The predicament of reviewing Living in the Ottoman Realm is that the editors have formulated a fundamental scholarly question around which the material is organized and the reviewer should be able to simply search whether the big question of Ottoman identity is answered in each study; yet in most chapters the answer to the question is not at all evident. We are not fortunate enough to get information on how the protagonists identified themselves--possibly because the question of identity was not posed in real life--and as scholars rarely ease the life of their readers (or reviewers) by detailing their arguments in one short and lucid paragraph, the search thus encounters obstacles.
One notices immediately the variety of detailed subject matter: almost every one of the twenty-two studies is nuanced enough to resist classification into patterns. Since I felt that imposing on these studies my own artificial patterns would distort them too much, the only alternative seemed to be to summarize each separately, keeping my eyes focused on the concept of identity and begging the reader's patience.
In the first (pp. 21-28) of six chapters of part one, covering the thirteenth through fifteenth centuries, Nicolas Trepanier analyzes identity via the prism of food-giving in early Ottoman Anatolia, a function performed by religious endowments, at this time mostly by major endowments of rulers or those very close to them. In such a pattern of relationship between rulers and the common people, the anthropological model of reciprocity was broken and commoners were not supposed to contribute food to the elite. One commodity commoners possessed that the elite needed was legitimacy. And it is indeed believed that this was the function of food distribution by the political elite in early Turkish Anatolia, as, indeed, throughout Ottoman history. An interesting point in this model was the role of professional men of religion, such as dervishes, who were members of the elite but among the recipients of food donations. The explanation is that they were marginal elements of the elite, not members in the full sense. The identity factor in that early Turkish Anatolia was not connected to any state or to the Ottomans. Food distribution confirmed the social structure and strengthened the bond between various layers, and thus gave an identity to all living there.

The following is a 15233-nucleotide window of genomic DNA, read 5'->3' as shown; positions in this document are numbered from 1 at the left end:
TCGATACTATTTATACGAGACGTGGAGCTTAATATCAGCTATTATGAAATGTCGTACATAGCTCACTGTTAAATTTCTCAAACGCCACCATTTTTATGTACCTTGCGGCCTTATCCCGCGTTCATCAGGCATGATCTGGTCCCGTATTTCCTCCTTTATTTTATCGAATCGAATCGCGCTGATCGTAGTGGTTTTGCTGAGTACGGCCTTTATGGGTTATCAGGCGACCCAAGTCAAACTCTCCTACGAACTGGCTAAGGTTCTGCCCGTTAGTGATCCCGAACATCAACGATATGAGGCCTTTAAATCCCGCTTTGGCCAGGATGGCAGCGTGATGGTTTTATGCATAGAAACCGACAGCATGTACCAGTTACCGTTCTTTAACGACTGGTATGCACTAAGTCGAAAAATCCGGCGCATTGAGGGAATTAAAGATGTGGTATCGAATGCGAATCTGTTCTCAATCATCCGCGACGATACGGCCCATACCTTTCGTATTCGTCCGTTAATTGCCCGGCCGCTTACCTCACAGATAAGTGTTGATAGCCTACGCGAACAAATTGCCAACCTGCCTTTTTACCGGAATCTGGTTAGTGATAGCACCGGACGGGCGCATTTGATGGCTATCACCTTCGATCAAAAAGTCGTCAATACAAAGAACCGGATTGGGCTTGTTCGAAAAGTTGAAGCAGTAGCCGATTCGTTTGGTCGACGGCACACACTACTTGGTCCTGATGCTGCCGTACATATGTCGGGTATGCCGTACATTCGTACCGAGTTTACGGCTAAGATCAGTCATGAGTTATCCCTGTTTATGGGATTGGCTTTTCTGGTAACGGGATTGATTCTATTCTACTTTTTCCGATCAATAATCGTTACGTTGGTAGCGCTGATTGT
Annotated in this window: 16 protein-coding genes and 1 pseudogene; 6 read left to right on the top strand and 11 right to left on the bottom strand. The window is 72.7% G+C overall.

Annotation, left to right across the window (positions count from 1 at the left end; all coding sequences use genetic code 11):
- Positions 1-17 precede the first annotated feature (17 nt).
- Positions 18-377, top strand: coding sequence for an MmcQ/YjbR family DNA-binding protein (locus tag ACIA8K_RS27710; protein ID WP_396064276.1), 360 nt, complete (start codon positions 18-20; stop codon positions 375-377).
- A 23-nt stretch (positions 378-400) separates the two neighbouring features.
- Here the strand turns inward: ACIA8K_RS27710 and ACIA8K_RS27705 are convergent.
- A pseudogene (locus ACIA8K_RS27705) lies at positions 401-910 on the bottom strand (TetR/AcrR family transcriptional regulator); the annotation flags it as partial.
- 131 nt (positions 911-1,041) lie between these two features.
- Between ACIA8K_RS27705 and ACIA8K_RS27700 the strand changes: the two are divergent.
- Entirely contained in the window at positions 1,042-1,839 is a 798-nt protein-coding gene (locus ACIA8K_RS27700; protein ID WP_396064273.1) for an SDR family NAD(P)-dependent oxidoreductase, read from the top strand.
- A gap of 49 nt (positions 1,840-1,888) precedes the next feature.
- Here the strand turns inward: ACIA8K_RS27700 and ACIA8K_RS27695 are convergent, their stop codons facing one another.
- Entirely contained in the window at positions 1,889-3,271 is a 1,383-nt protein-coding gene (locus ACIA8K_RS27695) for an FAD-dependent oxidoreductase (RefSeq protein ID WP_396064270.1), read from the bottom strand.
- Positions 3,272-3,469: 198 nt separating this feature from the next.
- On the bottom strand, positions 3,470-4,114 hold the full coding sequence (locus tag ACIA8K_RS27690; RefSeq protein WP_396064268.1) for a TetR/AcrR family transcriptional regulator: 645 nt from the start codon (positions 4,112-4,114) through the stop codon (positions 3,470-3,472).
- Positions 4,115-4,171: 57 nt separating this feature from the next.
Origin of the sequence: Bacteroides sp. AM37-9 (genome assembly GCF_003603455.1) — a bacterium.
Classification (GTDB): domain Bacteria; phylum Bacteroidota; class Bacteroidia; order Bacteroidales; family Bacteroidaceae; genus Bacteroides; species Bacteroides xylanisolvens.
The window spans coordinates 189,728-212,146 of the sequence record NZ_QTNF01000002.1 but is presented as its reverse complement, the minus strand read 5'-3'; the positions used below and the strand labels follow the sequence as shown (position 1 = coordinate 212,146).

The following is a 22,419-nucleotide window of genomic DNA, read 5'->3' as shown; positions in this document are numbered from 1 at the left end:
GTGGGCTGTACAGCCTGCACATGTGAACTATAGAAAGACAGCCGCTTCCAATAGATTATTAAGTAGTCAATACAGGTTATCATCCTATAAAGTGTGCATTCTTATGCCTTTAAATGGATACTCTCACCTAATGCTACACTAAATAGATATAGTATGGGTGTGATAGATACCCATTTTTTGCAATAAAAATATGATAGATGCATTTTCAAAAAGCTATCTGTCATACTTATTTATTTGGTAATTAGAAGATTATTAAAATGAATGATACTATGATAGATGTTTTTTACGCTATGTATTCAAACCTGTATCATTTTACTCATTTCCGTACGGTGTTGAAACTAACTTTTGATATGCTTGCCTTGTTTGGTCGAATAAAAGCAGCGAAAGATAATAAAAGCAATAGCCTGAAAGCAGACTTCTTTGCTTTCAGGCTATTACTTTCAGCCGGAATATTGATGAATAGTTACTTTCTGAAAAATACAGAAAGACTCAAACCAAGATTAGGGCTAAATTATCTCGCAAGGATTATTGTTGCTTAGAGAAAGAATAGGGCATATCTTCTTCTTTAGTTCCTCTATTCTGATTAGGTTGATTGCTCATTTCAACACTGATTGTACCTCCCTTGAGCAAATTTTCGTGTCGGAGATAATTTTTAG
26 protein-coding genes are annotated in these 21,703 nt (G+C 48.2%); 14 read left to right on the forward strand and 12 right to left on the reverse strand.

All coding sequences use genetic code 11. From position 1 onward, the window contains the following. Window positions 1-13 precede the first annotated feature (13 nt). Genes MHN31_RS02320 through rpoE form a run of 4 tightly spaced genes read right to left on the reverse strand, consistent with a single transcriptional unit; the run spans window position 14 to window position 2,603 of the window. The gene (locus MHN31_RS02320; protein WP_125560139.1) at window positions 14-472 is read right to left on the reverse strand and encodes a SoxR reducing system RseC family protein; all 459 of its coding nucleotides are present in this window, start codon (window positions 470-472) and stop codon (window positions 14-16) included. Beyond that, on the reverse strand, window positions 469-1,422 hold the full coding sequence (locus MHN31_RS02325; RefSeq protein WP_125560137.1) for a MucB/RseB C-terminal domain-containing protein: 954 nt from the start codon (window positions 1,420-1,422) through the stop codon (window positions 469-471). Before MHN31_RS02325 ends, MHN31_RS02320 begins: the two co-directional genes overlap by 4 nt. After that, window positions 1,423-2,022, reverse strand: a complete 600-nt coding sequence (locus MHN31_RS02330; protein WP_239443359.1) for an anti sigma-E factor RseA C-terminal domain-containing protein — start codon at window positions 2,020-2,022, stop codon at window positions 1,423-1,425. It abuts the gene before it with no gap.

In chapter two (pp. 29-41) Zeynep Aydogan examines three well-known collections of heroic folk stories from twelfth- to fourteenth-century Anatolia in order to trace some aspects in the culture of the Turkish population of that area. A major aspect of that culture was the idea of frontier--a large and loosely defined area that was a border between the Islamic region to the south and the Byzantine region to the north. It was an area of movement, migration, and struggle. At the beginning of this period the frontier was in the area between Malatya and the Taurus mountains; some generations later this frontier had moved to the region between Sivas and Ankara, and a hundred years later it moved to the Balkans. Each of these regions is the subject of one of these heroic stories, in which folk heroes commit acts of heroism while overcoming mighty fortresses in the realm of the adversary.